Authority in the Book of Mosiah
Authority in the Book of Mosiah
Daniel C. Peterson
It has been correctly observed that the Book of Mormon is probably the earliest
published Mormon scriptural text to mention the structure and the nature of
understanding of just what the book has to say about priesthood is, therefore,
of some importance. My intention is to examine a portion of the Book of Mormon,
the book of Mosiah, as an initial step in determining the overall doctrine of
priesthood in the text as a whole. I will attempt to account for every verse
in the book of Mosiah that deals, either directly or indirectly, with questions
of priesthood and authority.
The book of Mosiah is a valuable starting place because there is good reason
to believe that it was the first portion of the Book of Mormon as we now have
it to have been translated into English.2 Thus, if the Book of Mormon is
the earliest Latter-day Saint text to deal with the question of priesthood,
the book of Mosiah may be the earliest part of the (English) Book of Mormon
to do so. It is therefore an important piece of evidence for what the very earliest
Latter-day Saints might have known or at least encountered about priesthood.
Furthermore—and this is an issue to which I shall return below—the
book of Mosiah has been adduced as support for positions on priesthood that,
I think, are profoundly wrong. Thus, it certainly deserves close examination
on this matter.
Background: Priesthood in the Small Plates
One of the most striking things about the question of priesthood in the Book
of Mormon is how little the small plates of Nephi (i.e., 1 Nephi through
Omni) have to say on the subject but how abruptly this apparent lack of interest
disappears when, with the book of Mosiah, we enter Mormon’s abridgment of the
large plates of Nephi. The term priest, for example, occurs 125
times in the Book of Mormon, either by itself or in compound terms such as priesthood
and priestcraft.3 Yet only eight of
those occurrences are to be found in the portions of the book preceding the
book of Mosiah. That is to say that only 6.4 percent of the references to “priests”
or “priesthood” occur in a portion of the book that constitutes approximately
27 percent of the entire Book of Mormon—less than a quarter of the occurrences
that might have been expected. This situation is even more striking when one
realizes that one of those eight references occurs in Nephi’s quotation from
Isaiah in 2 Nephi 18:2. (If this passage is ignored, our percentage drops
to 5.6 percent.)4
How are “priests” and “priesthood” viewed in the small
plates of Nephi? Our sample is perhaps too small to allow definitive judgments,
but it appears that the attitude of the authors of the small plates toward priests
and priesthood may not have been entirely positive. (In this regard, Nephite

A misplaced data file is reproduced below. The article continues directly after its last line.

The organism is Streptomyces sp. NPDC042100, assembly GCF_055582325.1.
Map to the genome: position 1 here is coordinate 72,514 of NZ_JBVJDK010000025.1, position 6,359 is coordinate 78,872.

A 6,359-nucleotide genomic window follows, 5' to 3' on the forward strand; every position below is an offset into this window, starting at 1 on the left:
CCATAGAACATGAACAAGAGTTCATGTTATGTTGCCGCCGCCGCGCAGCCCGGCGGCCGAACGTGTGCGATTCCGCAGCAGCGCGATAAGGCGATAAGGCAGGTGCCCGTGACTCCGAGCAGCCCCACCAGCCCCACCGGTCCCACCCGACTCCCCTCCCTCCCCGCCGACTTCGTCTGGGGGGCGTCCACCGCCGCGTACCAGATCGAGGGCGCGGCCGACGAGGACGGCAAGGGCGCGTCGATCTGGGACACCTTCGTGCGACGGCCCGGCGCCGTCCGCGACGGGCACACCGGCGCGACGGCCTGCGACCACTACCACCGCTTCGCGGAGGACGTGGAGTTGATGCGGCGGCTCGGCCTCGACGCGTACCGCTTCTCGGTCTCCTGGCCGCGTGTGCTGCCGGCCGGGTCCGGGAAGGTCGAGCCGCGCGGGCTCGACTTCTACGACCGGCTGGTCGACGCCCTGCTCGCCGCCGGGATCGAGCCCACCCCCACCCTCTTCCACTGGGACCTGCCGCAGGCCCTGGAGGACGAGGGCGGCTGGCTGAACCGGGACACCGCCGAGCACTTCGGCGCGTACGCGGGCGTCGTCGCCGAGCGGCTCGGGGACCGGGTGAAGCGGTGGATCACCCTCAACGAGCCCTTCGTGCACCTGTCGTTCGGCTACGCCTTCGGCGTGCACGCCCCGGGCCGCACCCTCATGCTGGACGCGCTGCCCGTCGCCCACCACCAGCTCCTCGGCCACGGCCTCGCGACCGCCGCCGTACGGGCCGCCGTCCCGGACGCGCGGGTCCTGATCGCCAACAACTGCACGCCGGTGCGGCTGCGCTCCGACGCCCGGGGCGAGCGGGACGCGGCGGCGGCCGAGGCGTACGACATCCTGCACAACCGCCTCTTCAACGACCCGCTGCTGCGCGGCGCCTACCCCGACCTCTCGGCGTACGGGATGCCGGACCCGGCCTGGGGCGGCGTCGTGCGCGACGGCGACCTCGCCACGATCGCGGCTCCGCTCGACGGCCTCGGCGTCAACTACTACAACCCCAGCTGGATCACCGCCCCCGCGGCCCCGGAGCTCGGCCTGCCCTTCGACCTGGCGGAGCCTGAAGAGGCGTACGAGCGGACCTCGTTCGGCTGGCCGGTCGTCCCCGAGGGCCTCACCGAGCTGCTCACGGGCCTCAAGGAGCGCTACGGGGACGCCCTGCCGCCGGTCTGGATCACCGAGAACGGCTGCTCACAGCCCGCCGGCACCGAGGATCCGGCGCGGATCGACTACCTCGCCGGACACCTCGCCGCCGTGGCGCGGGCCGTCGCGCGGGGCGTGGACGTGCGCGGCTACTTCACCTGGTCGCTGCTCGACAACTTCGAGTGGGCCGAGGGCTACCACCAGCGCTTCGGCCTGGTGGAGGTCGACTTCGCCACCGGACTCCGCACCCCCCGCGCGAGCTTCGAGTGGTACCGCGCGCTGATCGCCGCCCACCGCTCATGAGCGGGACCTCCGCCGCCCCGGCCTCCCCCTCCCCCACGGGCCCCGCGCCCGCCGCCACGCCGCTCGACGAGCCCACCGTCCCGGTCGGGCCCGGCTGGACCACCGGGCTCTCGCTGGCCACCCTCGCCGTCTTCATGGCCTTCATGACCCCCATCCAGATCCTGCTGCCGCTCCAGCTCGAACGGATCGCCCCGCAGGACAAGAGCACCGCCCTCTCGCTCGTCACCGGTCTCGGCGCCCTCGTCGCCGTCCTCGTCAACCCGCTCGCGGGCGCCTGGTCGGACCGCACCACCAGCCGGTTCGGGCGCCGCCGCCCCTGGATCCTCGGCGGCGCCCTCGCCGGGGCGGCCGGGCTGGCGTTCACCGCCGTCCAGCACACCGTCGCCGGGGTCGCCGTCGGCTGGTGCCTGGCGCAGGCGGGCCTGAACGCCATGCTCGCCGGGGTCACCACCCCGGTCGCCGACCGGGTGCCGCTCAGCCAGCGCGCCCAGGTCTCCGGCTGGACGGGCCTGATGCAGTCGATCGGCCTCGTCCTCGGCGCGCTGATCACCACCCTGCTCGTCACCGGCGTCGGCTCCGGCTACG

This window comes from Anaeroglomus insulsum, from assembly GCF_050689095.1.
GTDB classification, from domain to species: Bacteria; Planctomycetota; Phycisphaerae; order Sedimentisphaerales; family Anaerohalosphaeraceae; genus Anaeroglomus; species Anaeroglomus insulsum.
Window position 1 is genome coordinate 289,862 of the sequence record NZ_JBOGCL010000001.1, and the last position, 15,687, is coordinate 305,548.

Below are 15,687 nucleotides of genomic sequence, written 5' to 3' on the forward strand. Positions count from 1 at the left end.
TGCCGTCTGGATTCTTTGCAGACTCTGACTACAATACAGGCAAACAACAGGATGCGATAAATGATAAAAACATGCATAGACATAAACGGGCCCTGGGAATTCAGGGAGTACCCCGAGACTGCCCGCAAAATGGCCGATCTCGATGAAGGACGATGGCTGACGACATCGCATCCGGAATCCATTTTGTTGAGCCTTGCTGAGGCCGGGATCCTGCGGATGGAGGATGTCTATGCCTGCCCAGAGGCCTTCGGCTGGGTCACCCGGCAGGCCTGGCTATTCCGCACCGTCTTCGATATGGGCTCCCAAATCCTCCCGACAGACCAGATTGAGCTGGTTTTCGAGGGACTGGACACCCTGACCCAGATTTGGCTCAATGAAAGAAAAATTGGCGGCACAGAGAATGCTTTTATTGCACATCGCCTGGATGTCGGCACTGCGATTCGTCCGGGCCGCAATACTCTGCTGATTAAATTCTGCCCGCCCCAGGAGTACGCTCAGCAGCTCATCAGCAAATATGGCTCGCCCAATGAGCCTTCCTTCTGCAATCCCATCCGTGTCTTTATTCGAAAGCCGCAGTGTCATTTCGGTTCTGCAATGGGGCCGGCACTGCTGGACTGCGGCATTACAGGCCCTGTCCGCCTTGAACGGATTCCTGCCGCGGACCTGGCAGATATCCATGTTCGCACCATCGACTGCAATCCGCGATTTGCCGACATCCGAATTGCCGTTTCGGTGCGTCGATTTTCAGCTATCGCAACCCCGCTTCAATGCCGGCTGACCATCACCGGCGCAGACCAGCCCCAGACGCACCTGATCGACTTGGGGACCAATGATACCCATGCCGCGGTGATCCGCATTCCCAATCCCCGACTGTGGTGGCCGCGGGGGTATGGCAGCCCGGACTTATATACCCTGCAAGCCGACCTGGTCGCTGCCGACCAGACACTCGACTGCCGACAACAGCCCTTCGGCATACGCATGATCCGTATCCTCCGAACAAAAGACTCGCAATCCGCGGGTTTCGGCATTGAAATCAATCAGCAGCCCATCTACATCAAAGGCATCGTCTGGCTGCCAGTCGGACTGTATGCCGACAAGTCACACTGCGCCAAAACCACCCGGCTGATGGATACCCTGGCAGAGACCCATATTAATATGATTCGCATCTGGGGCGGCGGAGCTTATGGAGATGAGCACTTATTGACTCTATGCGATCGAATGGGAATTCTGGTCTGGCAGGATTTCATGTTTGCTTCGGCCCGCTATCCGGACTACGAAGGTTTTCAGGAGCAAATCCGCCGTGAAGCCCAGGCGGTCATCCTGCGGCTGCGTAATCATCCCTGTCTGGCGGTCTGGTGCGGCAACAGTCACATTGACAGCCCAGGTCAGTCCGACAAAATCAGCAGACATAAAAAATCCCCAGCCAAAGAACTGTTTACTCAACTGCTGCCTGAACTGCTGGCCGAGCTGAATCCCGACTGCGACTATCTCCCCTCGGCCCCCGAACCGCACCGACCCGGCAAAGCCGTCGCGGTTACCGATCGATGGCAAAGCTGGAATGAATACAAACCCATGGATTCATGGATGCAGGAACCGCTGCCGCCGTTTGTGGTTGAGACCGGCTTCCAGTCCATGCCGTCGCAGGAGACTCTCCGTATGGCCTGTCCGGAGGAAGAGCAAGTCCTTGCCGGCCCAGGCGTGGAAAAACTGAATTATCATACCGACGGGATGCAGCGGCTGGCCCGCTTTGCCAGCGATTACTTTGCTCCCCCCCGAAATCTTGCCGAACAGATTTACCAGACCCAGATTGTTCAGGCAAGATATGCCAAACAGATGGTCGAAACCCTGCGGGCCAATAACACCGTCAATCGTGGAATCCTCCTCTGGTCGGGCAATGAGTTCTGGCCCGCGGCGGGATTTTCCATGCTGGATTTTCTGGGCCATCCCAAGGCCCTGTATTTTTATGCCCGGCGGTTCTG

prophets would share the feelings of Lehi’s contemporary, Jeremiah (see Jeremiah
1:18; 2:8, 26; 4:9; 5:30–31; 6:13; 13:13; 23:11, 33–34; 32:32; Lamentations
2:6; 4:13). Other prophets, as at Isaiah 24:1–6; 28:7; and Nehemiah 9:33–34,
to choose just a few examples from many, made similarly disparaging comments.
One need think only of Hophni and Phineas in 1 Samuel 2–4 or of the
parable of the good Samaritan related at Luke 10 to realize how widespread in
the scriptures is the notion of the evil priest. At 2 Nephi 10:5, for example,
Jacob predicts that “priestcrafts and iniquities . . . at Jerusalem”
will lead to the crucifixion of the Savior. At 2 Nephi 26:29, Nephi defines
priestcraft and represents the Lord as condemning it. At 2 Nephi
28:4, Nephi says that the latter days will be characterized by contentions between
“priests,” who will “teach with their learning, and deny the
Holy Ghost, which giveth utterance.”
This apparently negative attitude may perhaps reflect the unpleasant experience
that Lehi and his family seem to have had with the political and ecclesiastical
authorities in Jerusalem. Certainly those experiences would have been a frequent
topic of conversation among Lehi’s believing children. More likely, since Jacob
had seen Jerusalem only in vision (1 Nephi 18:7; 2 Nephi 6:8–10)
and since Nephi was prophesying (2 Nephi 25:7; 26:14; 28:1, 3), the negative
attitude was actually the Lord’s, reflecting his evaluation of the corruption
wrought among his people in the Old World. Nevertheless, whatever may have been
the attitude of the early Nephites toward the potential abuses of priesthood
authority, it is clear that their earliest records contain very little positive
material—indeed, very little material of any kind—on priests and
It is equally clear, however, that they did not reject the idea of priesthood